May 27, 2020

A new report ranks IDC last among its financing peers globally

Johannesburg, South Africa – 27th May 2020: The Industrial Development Corporation (IDC) has been ranked last among its development finance institutions (DFI) peers globally in a new report on the sustainability of DFI’s investment policies. In comparison, the European Investment Bank (EIB) ranked highest out of the six DFIs assessed while the Development Bank of South Africa (DBSA) ranked fourth.

Speaking at the sidelines of the virtual launch of this report, Ahmed Mokgopo the Campaigner said: 

“The report provides damning evidence that  the IDC is not doing enough to help South Africa transition to a low carbon economy. 

One of the key reasons cited in the report for IDC’s dismal ranking is its failure to disclose its policies publicly. As a public institution, it should hold itself up to the highest standards of transparency and ensure that critical governance information is available to the public. It is commendable that the IDC publishes its list of investments online. This positive step allows for more considered engagement around the IDCs investment practices. What remains necessary are positive policy actions that reflect its commitment towards sustainable, low carbon economic development.

Commercial banks in South Africa have begun to increase their focus on the risks that climate change has on their operations but ironically it is the public finance institutions such as the IDC have failed to publicly account for how they are responding to the climate crisis. Similar institutions globally have specific policies that state how they will combat climate change, the Dutch Development Bank – FMO, for example, has its Sustainability Policy that includes emission reduction targets for both its own emissions and its financed emissions. Moreover, it has a Position Statement on Coal, that excludes financing of coal-based power generation and coal mining. The European Investment Bank (EIB) on the other hand has a Coal Exclusion Policy, that limits the type and technology of projects it can fund.

We as, therefore, call on the IDC to make public its Environmental and Social as well as its Responsible Investment policies. We also ask the IDC to craft a fossil fuel finance exclusion policy that ends the direct and indirect funding of fossil fuel companies and infrastructure  and to instead help set South Africa on the right path to reducing its heavy reliance on coal, a key source of greenhouse gases associated with climate change and environmental degradation.”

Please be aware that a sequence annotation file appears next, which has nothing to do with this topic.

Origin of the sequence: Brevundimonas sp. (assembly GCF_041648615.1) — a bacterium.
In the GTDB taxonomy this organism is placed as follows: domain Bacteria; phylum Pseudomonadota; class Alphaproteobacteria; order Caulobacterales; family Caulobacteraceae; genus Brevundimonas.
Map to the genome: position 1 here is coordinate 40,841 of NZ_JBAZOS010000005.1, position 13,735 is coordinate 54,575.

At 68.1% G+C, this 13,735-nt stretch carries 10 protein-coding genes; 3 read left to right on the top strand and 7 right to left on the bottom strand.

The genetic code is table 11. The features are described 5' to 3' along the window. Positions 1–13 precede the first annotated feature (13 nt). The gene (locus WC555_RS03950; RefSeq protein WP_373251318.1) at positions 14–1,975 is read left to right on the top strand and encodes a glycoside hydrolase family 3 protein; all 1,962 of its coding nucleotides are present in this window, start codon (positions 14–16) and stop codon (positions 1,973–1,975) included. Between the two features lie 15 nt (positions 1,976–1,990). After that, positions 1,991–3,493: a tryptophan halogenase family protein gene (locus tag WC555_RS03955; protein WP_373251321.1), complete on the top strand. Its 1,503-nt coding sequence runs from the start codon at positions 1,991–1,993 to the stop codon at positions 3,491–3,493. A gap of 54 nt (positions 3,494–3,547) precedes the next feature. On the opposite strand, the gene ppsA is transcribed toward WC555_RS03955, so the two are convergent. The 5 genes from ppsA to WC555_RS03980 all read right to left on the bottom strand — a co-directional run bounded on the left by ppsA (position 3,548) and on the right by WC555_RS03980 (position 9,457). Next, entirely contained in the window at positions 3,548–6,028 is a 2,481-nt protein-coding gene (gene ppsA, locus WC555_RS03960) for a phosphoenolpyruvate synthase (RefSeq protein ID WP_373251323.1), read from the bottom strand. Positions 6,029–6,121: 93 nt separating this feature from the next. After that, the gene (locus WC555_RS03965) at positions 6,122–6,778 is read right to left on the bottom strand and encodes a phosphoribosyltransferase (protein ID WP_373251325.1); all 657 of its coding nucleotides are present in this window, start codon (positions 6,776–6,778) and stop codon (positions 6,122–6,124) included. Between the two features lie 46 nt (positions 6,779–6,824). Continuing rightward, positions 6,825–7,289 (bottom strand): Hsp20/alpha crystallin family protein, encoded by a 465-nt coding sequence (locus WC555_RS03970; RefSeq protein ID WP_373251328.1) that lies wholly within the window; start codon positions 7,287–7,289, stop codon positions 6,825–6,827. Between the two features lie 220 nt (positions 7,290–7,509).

The study assessed the finance and investment policies of two South African DFIs, the Development Bank of Southern Africa (DBSA), and the Industrial Development Corporation (IDC) based on the methodology of Fair Finance Guide International (FFGI), benchmarking this with other DFIs from around the world including the African Development Bank (AfDB), Banco Nacional de Desenvolvimento Econômico e Social (Brazilian Development Bank), De Nederlandse Financierings-maatschappij voor Ontwikkelingslanden (Dutch Development Bank), European Investment Fund (EIF), European Investment Bank (EIB), New Development Bank (BRICS Development Bank).

The DFIs were measured against 9 key aspects: Climate Change, Corruption, Gender Equality, Health, Human Rights, Nature, Financial sector, Power Generation, Transparency, and Accountability. The IDC’s failure to disclose its policies resulted in its extremely poor performance in all aspects apart from corruption, where it was commended for its verification of the ultimate beneficial owners of a company, including politically exposed persons.

Leanne Govindsamy, the Centre for Environmental Rights (CER) Programme Head, Corporate Accountability and Transparency said: 

“Development Finance Institutions play an incredibly important role in financing a more equitable and just society, one in which the inter-dependence of people and the environment is valued and protected. However, a key component to constructive engagement with DFIs and other stakeholders is a good understanding of their policies and the context within which they operate. 

The CER’s Financing Fairly report aims to provide this contextual information. As engages with the IDC, we hope that their call for policy transparency as well as a fossil fuel exclusion policy, in line with the findings of our report, is taken seriously and acted on with urgency!”

The climate crisis, mostly ignited by the burning of fossil fuels, continues to affect a large majority of the South African population with episodes of flooding, droughts, and food insecurity becoming more frequent. Despite the rising costs of the climate disaster and the pressures it has on both the economy and financial systems, South Africa’s public finance institutions continue to invest in fossil fuels at a rate that implies that the country will not be able to meet emissions reduction targets by 2030.


Media Contact: 

Robert Magori 

Tel: +254 721 525344

Read more:

Download the FINANCING FAIRLY: Assessing the Sustainability of Investment Policies for Development Finance Institutions in South Africa report here

Find out more about the Industrial Development Corporation (IDC) here: